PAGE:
Whether you call them beans, legumes or pulses, beans are nutritionally wholesome. They are gastronomically versatile, economical, and with the exception of soy, most beans are non-genetically modified foods. Beans are a great source of soluble fiber, high-quality protein and minerals, including calcium, copper, iron, magnesium, potassium, selenium and zinc. Soluble fiber has been shown to lower blood cholesterol levels.
How are beans trending?
Celiac disease is an autoimmune condition that affects about 2.5 million people in the United States. An estimated 18 million people have gluten sensitivity and many others have joined the gluten-free trend for health reasons. The only treatment for celiac disease is to eliminate foods containing gluten which damage the small intestine. Gluten is a protein found in wheat, rye or barley. According to Euromonitor International, sales of gluten-free products in the United States could reach about $1.31 billion dollars in 2011. Chick pea, lentil and soy flours have been used to reformulate foods containing gluten. Lentil and pea flour can be used in gluten-free pasta, pizza crust and to boost the nutritional composition of other foods.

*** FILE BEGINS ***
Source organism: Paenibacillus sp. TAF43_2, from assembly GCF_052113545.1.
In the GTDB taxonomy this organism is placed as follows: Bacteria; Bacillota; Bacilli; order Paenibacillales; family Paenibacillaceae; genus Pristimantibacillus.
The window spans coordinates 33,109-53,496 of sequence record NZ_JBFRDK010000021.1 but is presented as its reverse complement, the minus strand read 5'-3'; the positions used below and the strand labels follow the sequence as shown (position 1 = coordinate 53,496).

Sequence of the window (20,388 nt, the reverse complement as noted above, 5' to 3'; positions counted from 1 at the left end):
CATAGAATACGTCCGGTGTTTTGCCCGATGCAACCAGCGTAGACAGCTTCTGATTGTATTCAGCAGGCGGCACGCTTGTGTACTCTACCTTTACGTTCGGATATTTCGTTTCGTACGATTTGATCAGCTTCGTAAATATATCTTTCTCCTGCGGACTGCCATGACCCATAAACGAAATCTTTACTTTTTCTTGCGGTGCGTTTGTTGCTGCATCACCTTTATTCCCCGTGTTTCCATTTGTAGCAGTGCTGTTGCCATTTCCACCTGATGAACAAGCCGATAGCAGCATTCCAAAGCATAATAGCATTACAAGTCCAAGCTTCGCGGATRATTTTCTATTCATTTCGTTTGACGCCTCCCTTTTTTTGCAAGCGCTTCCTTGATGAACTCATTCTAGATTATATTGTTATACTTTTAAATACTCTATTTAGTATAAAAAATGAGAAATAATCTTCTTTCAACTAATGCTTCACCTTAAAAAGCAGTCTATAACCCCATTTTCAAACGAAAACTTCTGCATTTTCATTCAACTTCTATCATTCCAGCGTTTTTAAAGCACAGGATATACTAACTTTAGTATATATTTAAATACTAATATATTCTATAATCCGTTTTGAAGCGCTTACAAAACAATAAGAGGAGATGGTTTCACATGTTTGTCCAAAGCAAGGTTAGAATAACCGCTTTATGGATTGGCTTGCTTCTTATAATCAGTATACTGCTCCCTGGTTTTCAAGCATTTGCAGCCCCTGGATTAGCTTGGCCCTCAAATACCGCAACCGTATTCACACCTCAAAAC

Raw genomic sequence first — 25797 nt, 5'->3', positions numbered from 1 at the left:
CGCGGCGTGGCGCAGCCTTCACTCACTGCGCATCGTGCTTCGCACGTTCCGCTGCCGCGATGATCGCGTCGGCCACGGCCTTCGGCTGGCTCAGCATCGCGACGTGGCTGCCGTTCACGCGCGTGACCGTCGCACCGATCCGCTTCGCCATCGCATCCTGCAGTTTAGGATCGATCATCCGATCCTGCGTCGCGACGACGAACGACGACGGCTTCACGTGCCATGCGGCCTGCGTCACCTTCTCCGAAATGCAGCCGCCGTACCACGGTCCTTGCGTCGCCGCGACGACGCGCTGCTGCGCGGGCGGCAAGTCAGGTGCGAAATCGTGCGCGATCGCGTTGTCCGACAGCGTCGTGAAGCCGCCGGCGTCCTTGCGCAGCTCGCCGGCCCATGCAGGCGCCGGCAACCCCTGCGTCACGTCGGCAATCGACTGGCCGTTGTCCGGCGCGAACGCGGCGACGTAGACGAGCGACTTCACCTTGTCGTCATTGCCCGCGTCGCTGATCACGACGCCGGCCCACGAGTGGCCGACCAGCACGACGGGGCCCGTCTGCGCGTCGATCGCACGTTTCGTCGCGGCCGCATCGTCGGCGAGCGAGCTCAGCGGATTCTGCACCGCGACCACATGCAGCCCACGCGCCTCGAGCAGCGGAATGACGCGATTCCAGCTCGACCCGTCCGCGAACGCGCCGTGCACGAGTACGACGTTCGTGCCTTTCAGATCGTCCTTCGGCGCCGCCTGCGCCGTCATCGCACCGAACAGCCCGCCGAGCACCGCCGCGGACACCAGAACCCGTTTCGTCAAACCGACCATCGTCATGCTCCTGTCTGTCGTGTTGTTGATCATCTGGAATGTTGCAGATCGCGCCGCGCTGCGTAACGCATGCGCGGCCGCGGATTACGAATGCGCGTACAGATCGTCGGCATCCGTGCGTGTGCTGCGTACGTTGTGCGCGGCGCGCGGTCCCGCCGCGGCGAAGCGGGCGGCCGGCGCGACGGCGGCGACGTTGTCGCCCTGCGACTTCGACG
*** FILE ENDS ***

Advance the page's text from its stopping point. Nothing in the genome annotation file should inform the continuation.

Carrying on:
Low Glycemic Index – Foods with low glycemic index are digested slowly and produce a slow and steady rise in blood sugar levels. Beans have a low glycemic index. Studies have shown that eating beans help manage blood sugar levels and reduce insulin resistance.
Resistant Starch – As the name indicates this type of starch is resilient to digestion. Lentils, peas and white beans are good sources of resistant starches. The health benefits of resistant starches include: blood glucose management, maintenance of good digestion, and weight maintenance.
From breakfast to dinner, great ways to include beans in every meal:
- Breakfast: Bean/egg burrito with pico de gallo
- Snack: Red peppers/Carrots/Grape tomatoes with a hummus dip
- Lunch: Black bean soup with a chicken breast/guacamole/tomato sandwich
- Dinner: Pasta with white beans and escarole
[i] http://www.reuters.com/article/2011/09/28/food-glutenfree-idUSS1E78L1CZ20110928 [ii] http://www.foodnavigator-usa.com/R-D/Beans-peas-lentils-From-poor-man-s-meat-to-the-hottest-gluten-free-ingredients [iii] “http://www.usdrybeans.com/2010/09/diabetes-bibliography/